Portugal 's International Financial Crisis

1676 Words Sep 28th, 2014 7 Pages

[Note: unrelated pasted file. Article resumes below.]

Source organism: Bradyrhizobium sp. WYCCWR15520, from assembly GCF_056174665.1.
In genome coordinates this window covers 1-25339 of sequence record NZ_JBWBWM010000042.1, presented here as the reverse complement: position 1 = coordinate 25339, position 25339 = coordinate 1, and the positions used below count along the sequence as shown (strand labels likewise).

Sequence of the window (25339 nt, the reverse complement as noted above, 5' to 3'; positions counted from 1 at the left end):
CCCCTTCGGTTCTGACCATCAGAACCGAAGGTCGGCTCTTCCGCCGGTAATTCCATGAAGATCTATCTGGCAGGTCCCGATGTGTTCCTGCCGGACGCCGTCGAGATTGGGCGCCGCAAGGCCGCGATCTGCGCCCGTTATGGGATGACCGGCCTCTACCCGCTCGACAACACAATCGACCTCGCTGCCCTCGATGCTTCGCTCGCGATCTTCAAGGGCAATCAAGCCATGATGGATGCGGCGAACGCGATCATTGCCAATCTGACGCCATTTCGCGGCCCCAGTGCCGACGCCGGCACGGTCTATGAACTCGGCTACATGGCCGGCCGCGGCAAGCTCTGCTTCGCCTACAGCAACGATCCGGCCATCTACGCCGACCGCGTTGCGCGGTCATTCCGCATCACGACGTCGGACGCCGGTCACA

In the most recent of the world’s financial crises everyone has had to find a way to live a little, or in some cases a lot, more frugally. In the case of Portugal who joined the EU in 1986 and adopted the Euro currency in 1999, frugal is no longer enough (European Commission). While they are attempting to squeeze their way into a highly competitive market with exportable products and an appealing labor market for investors, they must also battle the European financial crisis. Not only does the financial crisis have Portuguese consumers zipping up their wallets but it also elicits questions as to whether their government can issue more bonds without defaulting on their current obligations. Portugal currently finds itself having difficulty staying competitive in the world marketplace. While the Portuguese economy lost two of its top industries like textiles and footwear manufacturing to competition from inexpensive Chinese labor, slowing the country’s growth for over a decade, they still have a few leads in the market with reputable products and companies("The importance of," 2010). Portugal’s main pattern of trade is to and from other European Union countries (Trade Profile, 2012). 73% of all exports from Portugal end up in the EU, while 75% of imports also come from the EU (Trade Profile, 2012). According to the CIA World Factbook, Portugal’s main exports now consist of cork, wood, and paper. There are several examples of major Portuguese companies that produce…
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